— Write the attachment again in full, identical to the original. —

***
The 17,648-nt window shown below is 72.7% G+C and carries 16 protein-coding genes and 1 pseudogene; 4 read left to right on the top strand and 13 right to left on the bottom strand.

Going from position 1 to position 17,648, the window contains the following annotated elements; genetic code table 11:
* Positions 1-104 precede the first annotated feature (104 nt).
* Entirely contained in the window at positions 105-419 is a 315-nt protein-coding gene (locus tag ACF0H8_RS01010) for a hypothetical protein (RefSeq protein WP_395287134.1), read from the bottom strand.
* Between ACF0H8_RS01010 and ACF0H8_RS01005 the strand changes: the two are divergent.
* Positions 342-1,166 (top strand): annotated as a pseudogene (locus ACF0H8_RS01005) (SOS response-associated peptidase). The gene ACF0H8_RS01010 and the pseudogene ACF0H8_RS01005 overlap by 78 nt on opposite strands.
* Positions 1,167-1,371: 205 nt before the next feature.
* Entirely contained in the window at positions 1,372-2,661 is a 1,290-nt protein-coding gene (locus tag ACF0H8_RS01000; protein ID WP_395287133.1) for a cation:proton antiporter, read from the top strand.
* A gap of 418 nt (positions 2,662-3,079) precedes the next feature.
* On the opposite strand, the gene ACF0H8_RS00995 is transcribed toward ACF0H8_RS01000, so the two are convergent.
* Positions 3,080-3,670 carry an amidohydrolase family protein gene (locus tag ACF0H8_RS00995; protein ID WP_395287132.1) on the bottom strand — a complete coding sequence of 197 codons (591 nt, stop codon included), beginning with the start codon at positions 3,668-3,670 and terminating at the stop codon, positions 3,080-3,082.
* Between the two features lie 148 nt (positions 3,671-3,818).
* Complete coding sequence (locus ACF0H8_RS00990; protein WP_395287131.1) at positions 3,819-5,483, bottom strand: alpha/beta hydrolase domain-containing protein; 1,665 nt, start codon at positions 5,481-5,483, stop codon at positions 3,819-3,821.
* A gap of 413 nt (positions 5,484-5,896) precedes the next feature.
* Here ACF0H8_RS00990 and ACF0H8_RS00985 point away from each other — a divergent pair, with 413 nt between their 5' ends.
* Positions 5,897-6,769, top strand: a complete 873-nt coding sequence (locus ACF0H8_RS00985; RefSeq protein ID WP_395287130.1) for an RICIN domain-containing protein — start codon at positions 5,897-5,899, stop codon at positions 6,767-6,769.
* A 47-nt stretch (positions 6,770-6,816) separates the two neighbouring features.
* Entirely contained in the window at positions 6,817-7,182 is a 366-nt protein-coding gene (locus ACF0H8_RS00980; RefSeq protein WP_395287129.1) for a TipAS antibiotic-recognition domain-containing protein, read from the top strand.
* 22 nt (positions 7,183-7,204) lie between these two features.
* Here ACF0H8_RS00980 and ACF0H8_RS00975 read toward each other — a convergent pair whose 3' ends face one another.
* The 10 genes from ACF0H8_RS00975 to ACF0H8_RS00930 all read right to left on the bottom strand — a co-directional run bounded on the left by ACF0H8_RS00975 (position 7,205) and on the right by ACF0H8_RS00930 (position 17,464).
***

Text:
The 17,648-nt window shown below is 72.7% G+C and carries 16 protein-coding genes and 1 pseudogene; 4 read left to right on the top strand and 13 right to left on the bottom strand.

Going from position 1 to position 17,648, the window contains the following annotated elements; genetic code table 11:
* Positions 1-104 precede the first annotated feature (104 nt).
* Entirely contained in the window at positions 105-419 is a 315-nt protein-coding gene (locus tag ACF0H8_RS01010) for a hypothetical protein (RefSeq protein WP_395287134.1), read from the bottom strand.
* Between ACF0H8_RS01010 and ACF0H8_RS01005 the strand changes: the two are divergent.
* Positions 342-1,166 (top strand): annotated as a pseudogene (locus ACF0H8_RS01005) (SOS response-associated peptidase). The gene ACF0H8_RS01010 and the pseudogene ACF0H8_RS01005 overlap by 78 nt on opposite strands.
* Positions 1,167-1,371: 205 nt before the next feature.
* Entirely contained in the window at positions 1,372-2,661 is a 1,290-nt protein-coding gene (locus tag ACF0H8_RS01000; protein ID WP_395287133.1) for a cation:proton antiporter, read from the top strand.
* A gap of 418 nt (positions 2,662-3,079) precedes the next feature.
* On the opposite strand, the gene ACF0H8_RS00995 is transcribed toward ACF0H8_RS01000, so the two are convergent.
* Positions 3,080-3,670 carry an amidohydrolase family protein gene (locus tag ACF0H8_RS00995; protein ID WP_395287132.1) on the bottom strand — a complete coding sequence of 197 codons (591 nt, stop codon included), beginning with the start codon at positions 3,668-3,670 and terminating at the stop codon, positions 3,080-3,082.
* Between the two features lie 148 nt (positions 3,671-3,818).
* Complete coding sequence (locus ACF0H8_RS00990; protein WP_395287131.1) at positions 3,819-5,483, bottom strand: alpha/beta hydrolase domain-containing protein; 1,665 nt, start codon at positions 5,481-5,483, stop codon at positions 3,819-3,821.
* A gap of 413 nt (positions 5,484-5,896) precedes the next feature.
* Here ACF0H8_RS00990 and ACF0H8_RS00985 point away from each other — a divergent pair, with 413 nt between their 5' ends.
* Positions 5,897-6,769, top strand: a complete 873-nt coding sequence (locus ACF0H8_RS00985; RefSeq protein ID WP_395287130.1) for an RICIN domain-containing protein — start codon at positions 5,897-5,899, stop codon at positions 6,767-6,769.
* A 47-nt stretch (positions 6,770-6,816) separates the two neighbouring features.
* Entirely contained in the window at positions 6,817-7,182 is a 366-nt protein-coding gene (locus ACF0H8_RS00980; RefSeq protein WP_395287129.1) for a TipAS antibiotic-recognition domain-containing protein, read from the top strand.
* 22 nt (positions 7,183-7,204) lie between these two features.
* Here ACF0H8_RS00980 and ACF0H8_RS00975 read toward each other — a convergent pair whose 3' ends face one another.
* The 10 genes from ACF0H8_RS00975 to ACF0H8_RS00930 all read right to left on the bottom strand — a co-directional run bounded on the left by ACF0H8_RS00975 (position 7,205) and on the right by ACF0H8_RS00930 (position 17,464).